Eric Loomis stood before a judge as he was handed down a six year sentence for “eluding the police.” During sentencing, the judge referenced an algorithm that showed Mr. Loomis was at a high risk for committing another crime and said it was a factor in his decision to give Mr. Loomis the six year sentence.
The judge was using a system called Compas, which was developed by a private company, Northpointe Inc. Compas was purchased by the State of Wisconsin to predict the risk that a particular individual might commit another crime — the higher the score, the higher the risk, and the more likely a judge might feel that a longer sentence is necessary. Mr. Loomis challenged the court’s use of the Compas system; the Wisconsin Supreme Court recently heard arguments in the case and could rule in the coming days or weeks.
At the heart of Mr. Loomis’s case is the fact that the Compas algorithm is proprietary and private, and therefore its exact features and process for calculating risk are not publicly known. As more and more public services rely on algorithms, cases like Mr. Loomis’s raise an important question about how open those algorithms should be and whether they should be used at all.
It’s no question that more public services are being supported, provided, or otherwise shaped by algorithm. Algorithms are being used to terminate Medicaid benefits, render driver’s licenses useless, predict who will commit a crime or drop out of school, identify fraud by hedge fund managers, and catch restaurants with health code violations.
As the public sector is continuously pushed to do more with less, turning to algorithms to improve and support services makes a lot of sense. I’m an avid believer that algorithms really can make life better. They can help provide better services. They can increase the outcomes of social interventions.
The problem arises when these algorithms are masked in secrecy and unable to be discussed, dissected, and validated in the public forum. When the data services and products purchased by cities, philanthropies, and nonprofits are proprietary, the features and models they are using are unknown to the public, and thus not publicly vetted. This raises legitimate concerns.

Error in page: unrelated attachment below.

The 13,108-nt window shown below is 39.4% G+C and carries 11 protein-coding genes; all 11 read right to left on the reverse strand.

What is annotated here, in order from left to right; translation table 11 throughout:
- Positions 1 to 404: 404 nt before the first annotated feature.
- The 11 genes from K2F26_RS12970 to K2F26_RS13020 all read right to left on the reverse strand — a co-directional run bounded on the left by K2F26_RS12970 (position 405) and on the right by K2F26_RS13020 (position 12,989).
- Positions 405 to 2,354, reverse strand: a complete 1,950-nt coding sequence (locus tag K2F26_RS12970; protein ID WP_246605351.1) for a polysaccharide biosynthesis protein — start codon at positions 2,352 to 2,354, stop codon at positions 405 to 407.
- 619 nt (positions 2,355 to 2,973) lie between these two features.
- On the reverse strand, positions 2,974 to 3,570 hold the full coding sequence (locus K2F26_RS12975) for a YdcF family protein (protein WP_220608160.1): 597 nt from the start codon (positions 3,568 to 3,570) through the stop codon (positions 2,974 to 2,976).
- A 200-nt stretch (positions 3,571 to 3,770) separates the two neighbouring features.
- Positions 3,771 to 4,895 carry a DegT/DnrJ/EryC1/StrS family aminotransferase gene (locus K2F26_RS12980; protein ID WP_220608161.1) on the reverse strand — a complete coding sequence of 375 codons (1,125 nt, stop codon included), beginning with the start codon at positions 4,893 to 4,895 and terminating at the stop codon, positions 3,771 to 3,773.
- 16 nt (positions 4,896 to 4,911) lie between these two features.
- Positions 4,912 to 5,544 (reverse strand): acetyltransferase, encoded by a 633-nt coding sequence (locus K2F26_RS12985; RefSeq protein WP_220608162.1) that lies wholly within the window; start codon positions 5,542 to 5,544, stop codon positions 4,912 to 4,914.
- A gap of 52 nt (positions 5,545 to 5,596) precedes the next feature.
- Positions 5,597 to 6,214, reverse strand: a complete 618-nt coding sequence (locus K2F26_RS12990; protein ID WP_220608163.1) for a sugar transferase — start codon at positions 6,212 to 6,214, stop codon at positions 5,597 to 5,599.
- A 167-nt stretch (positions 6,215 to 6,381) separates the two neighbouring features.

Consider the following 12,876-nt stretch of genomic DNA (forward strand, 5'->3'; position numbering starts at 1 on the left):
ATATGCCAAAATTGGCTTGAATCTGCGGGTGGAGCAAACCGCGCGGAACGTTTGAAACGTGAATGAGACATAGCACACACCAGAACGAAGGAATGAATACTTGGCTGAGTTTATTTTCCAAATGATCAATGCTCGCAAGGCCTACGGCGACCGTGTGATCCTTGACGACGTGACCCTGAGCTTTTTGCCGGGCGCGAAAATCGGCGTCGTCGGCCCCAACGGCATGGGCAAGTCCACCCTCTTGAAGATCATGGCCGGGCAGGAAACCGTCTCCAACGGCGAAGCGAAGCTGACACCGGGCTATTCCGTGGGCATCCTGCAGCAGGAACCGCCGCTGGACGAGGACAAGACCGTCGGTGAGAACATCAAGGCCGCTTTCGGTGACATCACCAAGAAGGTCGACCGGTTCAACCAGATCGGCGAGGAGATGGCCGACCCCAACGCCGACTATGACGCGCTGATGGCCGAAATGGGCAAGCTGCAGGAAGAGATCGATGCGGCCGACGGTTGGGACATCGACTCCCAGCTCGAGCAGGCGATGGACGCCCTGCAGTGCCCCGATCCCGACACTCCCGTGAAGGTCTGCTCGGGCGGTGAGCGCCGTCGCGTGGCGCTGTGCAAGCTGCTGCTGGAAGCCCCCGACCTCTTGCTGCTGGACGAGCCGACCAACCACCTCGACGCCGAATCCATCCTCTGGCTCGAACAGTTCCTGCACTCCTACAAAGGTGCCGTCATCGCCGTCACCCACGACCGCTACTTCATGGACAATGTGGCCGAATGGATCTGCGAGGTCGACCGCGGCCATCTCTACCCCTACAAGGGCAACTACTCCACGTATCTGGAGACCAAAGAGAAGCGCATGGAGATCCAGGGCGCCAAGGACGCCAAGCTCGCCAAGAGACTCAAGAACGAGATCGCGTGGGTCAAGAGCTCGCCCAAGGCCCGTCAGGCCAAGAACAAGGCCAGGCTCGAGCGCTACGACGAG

For example, should race be a factor in determining the likelihood a person will commit a crime? What about gender? Should social media, which not everyone uses, be the data source to identify cases of food poisoning? In the world of data science, the particular data sets and parameters used in a given model can create significant biases that can go undetected if the work is done improperly.
When models are making important decisions that greatly affect human lives — and not just what advertisements we see when we log in to Facebook — we need to make sure that they are equitable, accurate, and appropriately developed and interpreted. This requires transparency and openness.
The movement towards transparent decision support models could actually represent a big step forward for society. While it is obvious that the judge in Mr. Loomis’s case was using a proprietary algorithm, it’s easy to forget that before the State of Wisconsin ever purchased Compas, their judges were already using proprietary algorithms — their own decision-making processes — to deduce the risk of someone committing a future crime. The difference is that those algorithms were purely inside their head, where no one else could inspect them, discuss them, or look at them objectively.